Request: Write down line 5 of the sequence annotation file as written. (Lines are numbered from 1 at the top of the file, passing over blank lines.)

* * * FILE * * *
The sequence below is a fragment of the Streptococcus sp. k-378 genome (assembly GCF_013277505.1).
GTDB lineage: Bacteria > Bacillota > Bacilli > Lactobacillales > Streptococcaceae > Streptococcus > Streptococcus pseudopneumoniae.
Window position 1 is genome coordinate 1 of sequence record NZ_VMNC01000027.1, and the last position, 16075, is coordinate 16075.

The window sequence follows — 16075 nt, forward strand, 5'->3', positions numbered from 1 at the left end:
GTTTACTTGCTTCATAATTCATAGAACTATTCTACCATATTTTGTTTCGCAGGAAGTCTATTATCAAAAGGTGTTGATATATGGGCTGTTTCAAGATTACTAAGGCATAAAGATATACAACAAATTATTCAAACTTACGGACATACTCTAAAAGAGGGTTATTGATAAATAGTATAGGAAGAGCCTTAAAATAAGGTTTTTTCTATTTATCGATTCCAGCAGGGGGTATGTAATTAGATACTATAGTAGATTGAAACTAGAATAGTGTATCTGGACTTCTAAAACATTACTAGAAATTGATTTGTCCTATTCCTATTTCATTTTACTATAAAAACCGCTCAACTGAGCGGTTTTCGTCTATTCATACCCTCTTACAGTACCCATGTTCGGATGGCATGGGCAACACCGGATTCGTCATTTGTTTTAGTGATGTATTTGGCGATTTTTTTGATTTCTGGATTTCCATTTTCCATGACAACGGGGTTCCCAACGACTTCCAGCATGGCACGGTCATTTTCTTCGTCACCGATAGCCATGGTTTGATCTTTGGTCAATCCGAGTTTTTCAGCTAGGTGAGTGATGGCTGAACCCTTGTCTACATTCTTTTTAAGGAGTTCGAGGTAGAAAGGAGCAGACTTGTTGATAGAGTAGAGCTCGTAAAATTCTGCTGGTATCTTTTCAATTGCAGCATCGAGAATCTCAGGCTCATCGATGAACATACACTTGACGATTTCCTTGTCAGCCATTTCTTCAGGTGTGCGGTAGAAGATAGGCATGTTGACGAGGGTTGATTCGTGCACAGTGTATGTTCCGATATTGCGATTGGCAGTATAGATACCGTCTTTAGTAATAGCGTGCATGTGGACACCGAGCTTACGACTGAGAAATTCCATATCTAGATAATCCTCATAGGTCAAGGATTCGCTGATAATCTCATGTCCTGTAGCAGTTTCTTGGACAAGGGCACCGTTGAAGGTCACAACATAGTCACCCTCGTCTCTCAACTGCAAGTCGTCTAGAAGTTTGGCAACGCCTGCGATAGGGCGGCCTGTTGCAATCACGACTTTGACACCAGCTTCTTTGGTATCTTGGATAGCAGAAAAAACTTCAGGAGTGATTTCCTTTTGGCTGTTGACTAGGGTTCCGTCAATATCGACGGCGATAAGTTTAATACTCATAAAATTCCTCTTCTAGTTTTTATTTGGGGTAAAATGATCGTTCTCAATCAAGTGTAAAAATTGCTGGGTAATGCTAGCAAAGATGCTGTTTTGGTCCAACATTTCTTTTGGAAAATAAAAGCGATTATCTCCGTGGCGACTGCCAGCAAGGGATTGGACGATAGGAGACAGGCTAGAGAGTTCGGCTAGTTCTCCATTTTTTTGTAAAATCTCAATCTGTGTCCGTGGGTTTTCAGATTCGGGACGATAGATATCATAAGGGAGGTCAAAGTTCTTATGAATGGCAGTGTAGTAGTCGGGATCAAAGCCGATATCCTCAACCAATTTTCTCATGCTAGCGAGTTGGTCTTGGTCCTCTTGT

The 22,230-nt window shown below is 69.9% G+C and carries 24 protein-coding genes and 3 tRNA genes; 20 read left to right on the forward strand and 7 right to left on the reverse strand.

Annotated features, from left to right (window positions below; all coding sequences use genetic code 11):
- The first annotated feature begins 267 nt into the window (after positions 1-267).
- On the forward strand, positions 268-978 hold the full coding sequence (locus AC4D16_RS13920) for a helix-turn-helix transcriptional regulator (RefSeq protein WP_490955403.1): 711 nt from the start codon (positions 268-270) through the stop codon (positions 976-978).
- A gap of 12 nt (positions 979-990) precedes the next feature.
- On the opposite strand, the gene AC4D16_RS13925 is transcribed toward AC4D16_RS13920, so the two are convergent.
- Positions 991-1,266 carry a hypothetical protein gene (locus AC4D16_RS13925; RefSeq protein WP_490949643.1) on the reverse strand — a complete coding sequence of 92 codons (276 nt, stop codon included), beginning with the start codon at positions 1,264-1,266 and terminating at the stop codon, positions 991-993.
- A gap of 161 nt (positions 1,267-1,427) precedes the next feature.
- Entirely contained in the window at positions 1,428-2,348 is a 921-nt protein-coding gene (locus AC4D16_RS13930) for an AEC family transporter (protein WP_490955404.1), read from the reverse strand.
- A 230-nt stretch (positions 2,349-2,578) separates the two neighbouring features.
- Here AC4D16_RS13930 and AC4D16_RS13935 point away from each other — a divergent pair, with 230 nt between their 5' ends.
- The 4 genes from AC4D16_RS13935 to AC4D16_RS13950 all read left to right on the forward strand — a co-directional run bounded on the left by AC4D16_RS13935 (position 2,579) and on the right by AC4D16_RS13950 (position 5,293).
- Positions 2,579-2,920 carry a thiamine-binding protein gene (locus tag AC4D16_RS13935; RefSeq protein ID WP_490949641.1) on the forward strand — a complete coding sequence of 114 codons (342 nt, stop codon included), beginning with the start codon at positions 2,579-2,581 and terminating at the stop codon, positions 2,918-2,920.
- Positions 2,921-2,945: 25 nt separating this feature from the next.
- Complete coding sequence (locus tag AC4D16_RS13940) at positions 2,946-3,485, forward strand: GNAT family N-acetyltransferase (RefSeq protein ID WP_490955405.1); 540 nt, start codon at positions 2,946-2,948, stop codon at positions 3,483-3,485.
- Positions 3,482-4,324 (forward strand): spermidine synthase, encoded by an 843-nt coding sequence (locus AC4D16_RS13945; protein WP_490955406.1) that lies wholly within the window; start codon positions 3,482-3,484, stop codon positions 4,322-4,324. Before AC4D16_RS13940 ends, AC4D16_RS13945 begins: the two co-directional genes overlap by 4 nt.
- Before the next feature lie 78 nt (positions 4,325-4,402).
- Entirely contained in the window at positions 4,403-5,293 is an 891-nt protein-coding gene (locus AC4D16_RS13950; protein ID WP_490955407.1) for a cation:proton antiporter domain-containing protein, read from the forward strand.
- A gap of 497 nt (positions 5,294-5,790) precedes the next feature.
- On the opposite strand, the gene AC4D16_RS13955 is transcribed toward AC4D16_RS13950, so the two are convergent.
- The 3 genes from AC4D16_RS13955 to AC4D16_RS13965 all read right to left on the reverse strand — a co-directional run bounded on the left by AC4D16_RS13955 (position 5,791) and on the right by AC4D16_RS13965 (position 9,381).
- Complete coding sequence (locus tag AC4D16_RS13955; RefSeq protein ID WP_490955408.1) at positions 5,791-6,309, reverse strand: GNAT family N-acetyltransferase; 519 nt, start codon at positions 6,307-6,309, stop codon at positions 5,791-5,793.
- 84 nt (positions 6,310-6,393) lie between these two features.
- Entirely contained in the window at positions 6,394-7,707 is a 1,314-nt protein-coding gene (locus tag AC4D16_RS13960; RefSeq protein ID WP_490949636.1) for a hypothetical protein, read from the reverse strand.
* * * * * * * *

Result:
GTTTACTTGCTTCATAATTCATAGAACTATTCTACCATATTTTGTTTCGCAGGAAGTCTATTATCAAAAGGTGTTGATATATGGGCTGTTTCAAGATTACTAAGGCATAAAGATATACAACAAATTATTCAAACTTACGGACATACTCTAAAAGAGGGTTATTGATAAATAGTATAGGAAGAGCCTTAAAATAAGGTTTTTTCTATTTATCGATTCCAGCAGGGGGTATGTAATTAGATACTATAGTAGATTGAAACTAGAATAGTGTATCTGGACTTCTAAAACATTACTAGAAATTGATTTGTCCTATTCCTATTTCATTTTACTATAAAAACCGCTCAACTGAGCGGTTTTCGTCTATTCATACCCTCTTACAGTACCCATGTTCGGATGGCATGGGCAACACCGGATTCGTCATTTGTTTTAGTGATGTATTTGGCGATTTTTTTGATTTCTGGATTTCCATTTTCCATGACAACGGGGTTCCCAACGACTTCCAGCATGGCACGGTCATTTTCTTCGTCACCGATAGCCATGGTTTGATCTTTGGTCAATCCGAGTTTTTCAGCTAGGTGAGTGATGGCTGAACCCTTGTCTACATTCTTTTTAAGGAGTTCGAGGTAGAAAGGAGCAGACTTGTTGATAGAGTAGAGCTCGTAAAATTCTGCTGGTATCTTTTCAATTGCAGCATCGAGAATCTCAGGCTCATCGATGAACATACACTTGACGATTTCCTTGTCAGCCATTTCTTCAGGTGTGCGGTAGAAGATAGGCATGTTGACGAGGGTTGATTCGTGCACAGTGTATGTTCCGATATTGCGATTGGCAGTATAGATACCGTCTTTAGTAATAGCGTGCATGTGGACACCGAGCTTACGACTGAGAAATTCCATATCTAGATAATCCTCATAGGTCAAGGATTCGCTGATAATCTCATGTCCTGTAGCAGTTTCTTGGACAAGGGCACCGTTGAAGGTCACAACATAGTCACCCTCGTCTCTCAACTGCAAGTCGTCTAGAAGTTTGGCAACGCCTGCGATAGGGCGGCCTGTTGCAATCACGACTTTGACACCAGCTTCTTTGGTATCTTGGATAGCAGAAAAAACTTCAGGAGTGATTTCCTTTTGGCTGTTGACTAGGGTTCCGTCAATATCGACGGCGATAAGTTTAATACTCATAAAATTCCTCTTCTAGTTTTTATTTGGGGTAAAATGATCGTTCTCAATCAAGTGTAAAAATTGCTGGGTAATGCTAGCAAAGATGCTGTTTTGGTCCAACATTTCTTTTGGAAAATAAAAGCGATTATCTCCGTGGCGACTGCCAGCAAGGGATTGGACGATAGGAGACAGGCTAGAGAGTTCGGCTAGTTCTCCATTTTTTTGTAAAATCTCAATCTGTGTCCGTGGGTTTTCAGATTCGGGACGATAGATATCATAAGGGAGGTCAAAGTTCTTATGAATGGCAGTGTAGTAGTCGGGATCAAAGCCGATATCCTCAACCAATTTTCTCATGCTAGCGAGTTGGTCTTGGTCCTCTTGT